Conclusion: in the light of the above
discussion, would it be appropriate for Parliament to authorise
renewal of the powers under sections 21 to 23 of the ATCS Act?
60. In the light of the limited evidence available
for us to scrutinise, we are unable to express our own view of
the desirability or lawfulness, in human rights terms, of continuing
to operate sections 21 to 23 of the ATCS Act. However, we take
the view that the continuing role of Lord Carlile of Berriew Q.C.
in monitoring and reporting on the operation of these provisions
is being performed in a thorough and rigorous way, with access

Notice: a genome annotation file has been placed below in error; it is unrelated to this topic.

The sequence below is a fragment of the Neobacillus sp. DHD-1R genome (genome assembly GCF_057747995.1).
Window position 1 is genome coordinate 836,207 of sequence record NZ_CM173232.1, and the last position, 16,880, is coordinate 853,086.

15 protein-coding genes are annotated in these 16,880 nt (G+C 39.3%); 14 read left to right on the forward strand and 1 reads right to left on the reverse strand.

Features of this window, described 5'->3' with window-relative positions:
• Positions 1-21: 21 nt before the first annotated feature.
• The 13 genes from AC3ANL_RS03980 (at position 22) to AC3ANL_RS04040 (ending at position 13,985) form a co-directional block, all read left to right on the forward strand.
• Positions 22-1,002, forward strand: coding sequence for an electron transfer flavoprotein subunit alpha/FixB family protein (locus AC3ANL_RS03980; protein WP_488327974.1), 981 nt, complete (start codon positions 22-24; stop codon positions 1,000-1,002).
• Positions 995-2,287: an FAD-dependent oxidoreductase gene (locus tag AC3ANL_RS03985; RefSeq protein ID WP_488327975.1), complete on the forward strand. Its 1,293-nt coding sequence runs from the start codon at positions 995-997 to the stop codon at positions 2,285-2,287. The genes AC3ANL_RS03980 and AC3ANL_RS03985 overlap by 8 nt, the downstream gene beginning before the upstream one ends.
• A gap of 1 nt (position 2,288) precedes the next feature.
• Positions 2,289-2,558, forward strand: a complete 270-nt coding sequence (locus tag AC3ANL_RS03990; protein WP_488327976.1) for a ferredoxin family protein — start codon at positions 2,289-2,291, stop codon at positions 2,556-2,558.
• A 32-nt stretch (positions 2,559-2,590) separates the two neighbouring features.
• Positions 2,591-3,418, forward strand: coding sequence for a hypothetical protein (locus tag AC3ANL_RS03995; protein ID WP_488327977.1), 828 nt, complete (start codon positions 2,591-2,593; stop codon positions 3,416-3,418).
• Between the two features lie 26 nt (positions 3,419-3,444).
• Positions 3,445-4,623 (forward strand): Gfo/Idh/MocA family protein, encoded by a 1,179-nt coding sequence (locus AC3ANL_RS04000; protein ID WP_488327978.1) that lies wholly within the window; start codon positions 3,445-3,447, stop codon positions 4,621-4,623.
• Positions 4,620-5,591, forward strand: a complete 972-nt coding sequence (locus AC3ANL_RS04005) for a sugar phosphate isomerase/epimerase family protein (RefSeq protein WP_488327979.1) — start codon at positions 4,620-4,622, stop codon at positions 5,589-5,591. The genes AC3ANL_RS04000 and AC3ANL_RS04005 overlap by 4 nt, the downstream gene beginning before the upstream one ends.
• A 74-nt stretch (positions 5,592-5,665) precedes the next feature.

to all relevant evidence. We consider that the letter from Lord
Newton of Braintree, who chairs the committee of Privy Councillors
appointed to review the whole Act under section 122, indicates
that that committee will also take a thorough and rigorous approach
and have access to all relevant material. Once it gets fully under
way, hearing substantive appeals, we consider that SIAC is likely
to provide adequate safeguards for the Convention rights of detainees,
subject to the points made above in relation to the availability
of legal assistance and the role of the special advocate. We take
into account the views of SIAC and the Court of Appeal in relation
to the justification for the derogation from ECHR Article 5.1.
61. Having regard to all these matters, we consider
that it would be justifiable, on human rights grounds, to continue
the operation of the provisions in question for a further year,
as long as each House is satisfied as to the matters drawn to
its attention above.